He won by a large margin the New Hampshire primaries, the second consultation in a row after the triumph in Iowabut what is preparing for the new election campaigns is a Donald “angry.”
The tycoon is confident he has the Grand Old Party's nomination in the bag, but is still annoyed and perhaps even worried about his rival Nikki Haley who, motivated by success with moderate voters and by the better than expected result, not only has no intention of withdrawing from the race, but also wants to take advantage of being at home in the next vote, on February 24th play their native South Carolina.
“She has a brain like a chicken,” Truth attacked her on social media a few hours after her victory with 54.5% (12 delegates) versus 43.3% (9 delegates).
“She dressed up for the evening and talked like she won but lost!” urged Trump, perhaps hoping to win by a larger margin, the 20% that polls had predicted the day before. According to rumors, behind the scenes, the former president expressed all his anger and frustration towards the former UN ambassador, admitting that he was “troubled” by her refusal to leave office and effectively guarantee him the nomination. For this reason, he called on his people, especially his new allies Tim Scott and Vivek Ramaswamy, to attack him even harder. One of the tycoon's fears concerns the dollars he will have to spend continuing the fight against the former governor instead of “putting everything into fighting Biden.”
On the other hand, analysts agree that Haley has earned the right to continue the race. “The Granite State is the first state in the country to hold a primary, not the last. This race is far from over, there are still dozens of states and the next one is my beloved South Carolina,” he promised, returning to his state immediately after the vote in New Hampshire to start campaigning immediately.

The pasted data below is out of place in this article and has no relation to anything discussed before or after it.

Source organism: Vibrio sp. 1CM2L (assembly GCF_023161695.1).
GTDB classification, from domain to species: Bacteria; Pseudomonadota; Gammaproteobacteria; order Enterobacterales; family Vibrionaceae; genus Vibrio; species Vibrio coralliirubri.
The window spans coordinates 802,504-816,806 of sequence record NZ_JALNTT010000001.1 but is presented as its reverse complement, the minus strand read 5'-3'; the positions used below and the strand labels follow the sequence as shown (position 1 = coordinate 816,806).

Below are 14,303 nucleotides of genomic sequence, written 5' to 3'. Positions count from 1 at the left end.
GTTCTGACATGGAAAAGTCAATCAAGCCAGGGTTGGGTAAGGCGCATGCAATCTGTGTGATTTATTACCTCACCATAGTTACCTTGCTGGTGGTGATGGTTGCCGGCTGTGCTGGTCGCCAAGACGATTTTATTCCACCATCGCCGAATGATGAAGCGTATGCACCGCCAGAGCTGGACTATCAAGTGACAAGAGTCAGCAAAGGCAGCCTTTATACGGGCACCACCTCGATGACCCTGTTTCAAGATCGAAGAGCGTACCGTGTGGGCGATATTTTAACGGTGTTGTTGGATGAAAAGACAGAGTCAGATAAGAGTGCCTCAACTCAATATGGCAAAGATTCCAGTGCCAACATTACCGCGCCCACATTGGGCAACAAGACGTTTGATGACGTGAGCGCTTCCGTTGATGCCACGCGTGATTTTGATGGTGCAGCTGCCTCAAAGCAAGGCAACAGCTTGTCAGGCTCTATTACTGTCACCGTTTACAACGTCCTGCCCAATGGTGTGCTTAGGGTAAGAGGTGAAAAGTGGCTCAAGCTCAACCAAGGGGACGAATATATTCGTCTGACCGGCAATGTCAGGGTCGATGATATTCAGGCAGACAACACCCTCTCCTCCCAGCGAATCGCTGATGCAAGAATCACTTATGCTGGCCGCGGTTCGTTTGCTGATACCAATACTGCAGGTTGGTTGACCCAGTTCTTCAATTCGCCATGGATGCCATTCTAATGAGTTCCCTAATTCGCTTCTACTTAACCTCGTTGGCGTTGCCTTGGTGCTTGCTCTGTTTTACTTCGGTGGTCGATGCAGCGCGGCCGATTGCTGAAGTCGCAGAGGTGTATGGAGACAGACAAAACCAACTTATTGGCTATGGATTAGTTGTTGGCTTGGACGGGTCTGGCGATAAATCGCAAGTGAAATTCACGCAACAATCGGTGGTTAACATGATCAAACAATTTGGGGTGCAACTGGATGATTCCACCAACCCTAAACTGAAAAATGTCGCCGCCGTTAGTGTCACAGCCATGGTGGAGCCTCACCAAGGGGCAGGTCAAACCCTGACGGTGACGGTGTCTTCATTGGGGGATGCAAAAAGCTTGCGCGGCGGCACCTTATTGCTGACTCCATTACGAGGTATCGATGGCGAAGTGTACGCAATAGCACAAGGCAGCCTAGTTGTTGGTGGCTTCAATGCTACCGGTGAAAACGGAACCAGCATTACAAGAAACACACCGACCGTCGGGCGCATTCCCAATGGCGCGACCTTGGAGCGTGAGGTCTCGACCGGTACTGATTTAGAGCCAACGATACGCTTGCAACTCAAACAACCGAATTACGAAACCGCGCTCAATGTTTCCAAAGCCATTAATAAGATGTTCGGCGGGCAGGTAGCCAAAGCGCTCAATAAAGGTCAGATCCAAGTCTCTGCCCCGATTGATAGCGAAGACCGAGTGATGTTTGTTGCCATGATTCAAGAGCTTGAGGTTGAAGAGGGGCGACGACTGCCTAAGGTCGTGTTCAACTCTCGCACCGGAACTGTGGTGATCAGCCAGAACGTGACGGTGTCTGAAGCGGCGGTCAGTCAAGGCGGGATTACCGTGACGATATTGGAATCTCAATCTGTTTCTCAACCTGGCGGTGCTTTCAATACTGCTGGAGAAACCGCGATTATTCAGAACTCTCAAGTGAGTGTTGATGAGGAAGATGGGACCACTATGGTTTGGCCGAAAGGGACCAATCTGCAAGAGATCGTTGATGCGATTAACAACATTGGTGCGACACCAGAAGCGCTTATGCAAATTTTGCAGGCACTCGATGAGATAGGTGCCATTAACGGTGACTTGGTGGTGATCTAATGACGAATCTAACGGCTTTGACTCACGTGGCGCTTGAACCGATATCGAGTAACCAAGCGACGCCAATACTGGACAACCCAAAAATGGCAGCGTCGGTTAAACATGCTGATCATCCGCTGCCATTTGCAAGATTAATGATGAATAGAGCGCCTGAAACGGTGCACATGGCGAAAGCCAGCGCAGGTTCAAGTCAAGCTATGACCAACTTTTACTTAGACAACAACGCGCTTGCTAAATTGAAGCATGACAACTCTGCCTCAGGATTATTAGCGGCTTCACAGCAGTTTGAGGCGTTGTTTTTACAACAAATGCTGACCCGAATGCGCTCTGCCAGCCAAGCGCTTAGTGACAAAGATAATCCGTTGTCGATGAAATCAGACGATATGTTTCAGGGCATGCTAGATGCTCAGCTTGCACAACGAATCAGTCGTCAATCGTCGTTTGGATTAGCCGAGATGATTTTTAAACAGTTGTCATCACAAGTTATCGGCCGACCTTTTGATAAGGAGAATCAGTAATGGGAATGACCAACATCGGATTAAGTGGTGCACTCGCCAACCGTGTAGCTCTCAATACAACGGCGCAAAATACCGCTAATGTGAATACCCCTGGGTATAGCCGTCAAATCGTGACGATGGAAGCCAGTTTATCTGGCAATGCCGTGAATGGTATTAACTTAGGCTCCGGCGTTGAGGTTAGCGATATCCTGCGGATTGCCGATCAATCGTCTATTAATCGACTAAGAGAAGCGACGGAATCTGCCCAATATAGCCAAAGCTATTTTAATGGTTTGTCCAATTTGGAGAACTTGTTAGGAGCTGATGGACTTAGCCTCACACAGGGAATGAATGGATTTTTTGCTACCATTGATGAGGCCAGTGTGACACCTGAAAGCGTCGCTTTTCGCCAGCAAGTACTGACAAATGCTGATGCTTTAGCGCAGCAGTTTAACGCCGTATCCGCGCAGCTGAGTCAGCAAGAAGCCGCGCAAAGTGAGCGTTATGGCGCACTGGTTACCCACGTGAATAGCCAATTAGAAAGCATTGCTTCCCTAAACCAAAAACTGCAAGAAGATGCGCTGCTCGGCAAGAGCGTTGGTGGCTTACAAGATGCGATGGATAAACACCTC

Trump also has a 30-point lead in the “Palmetto State,” although recent primaries have revealed some of the former president’s weaknesses heading into November. As the Wall Street Journal points out, the tycoon risks losing enough moderate Republicans – as well as a significant share of independent voters – to be a problem as a candidate in the general election. against Biden. For example, according to AP VoteCast, 21% of Republicans who voted in New Hampshire said they were so dissatisfied with Trump as a candidate that they would not vote for him in November (in Iowa it was 15%).
As for Biden, the satisfaction of winning in a state where he wasn't even a candidate – his most credible rival, Dean Phillips, still polled much higher than expected – didn't last long. The president is increasingly concerned about the polls and has decided to send two of his most trusted advisers to the White House to manage the campaign, as suggested by Barack Obama. They are deputy chief of staff Jen O'Malley Dillon, a former 2020 campaign manager, and Mike Donilon, Biden's political adviser since the 1980s.
The initiative reveals the president and his aides' growing fear that the campaign will not succeed as Trump's campaign increasingly becomes the focus of attention and debate.
The White House occupant has also been attacked by some of his supporters for disappearing from the radar in these days of primaries, when he should be enjoying the support of the United Automobile Workers Union (UAW), the largest and most powerful. Auto sector union that, under the leadership of Shawn Fain, defeated the industry giants after a long strike and won a new contract with better conditions. The union leader is a strong critic of Trump and his organization's support of the president would be a major blow, especially in Michigan, one of the swing states in the Midwest and where the American auto industry is concentrated.
Read the full article on ANSA.it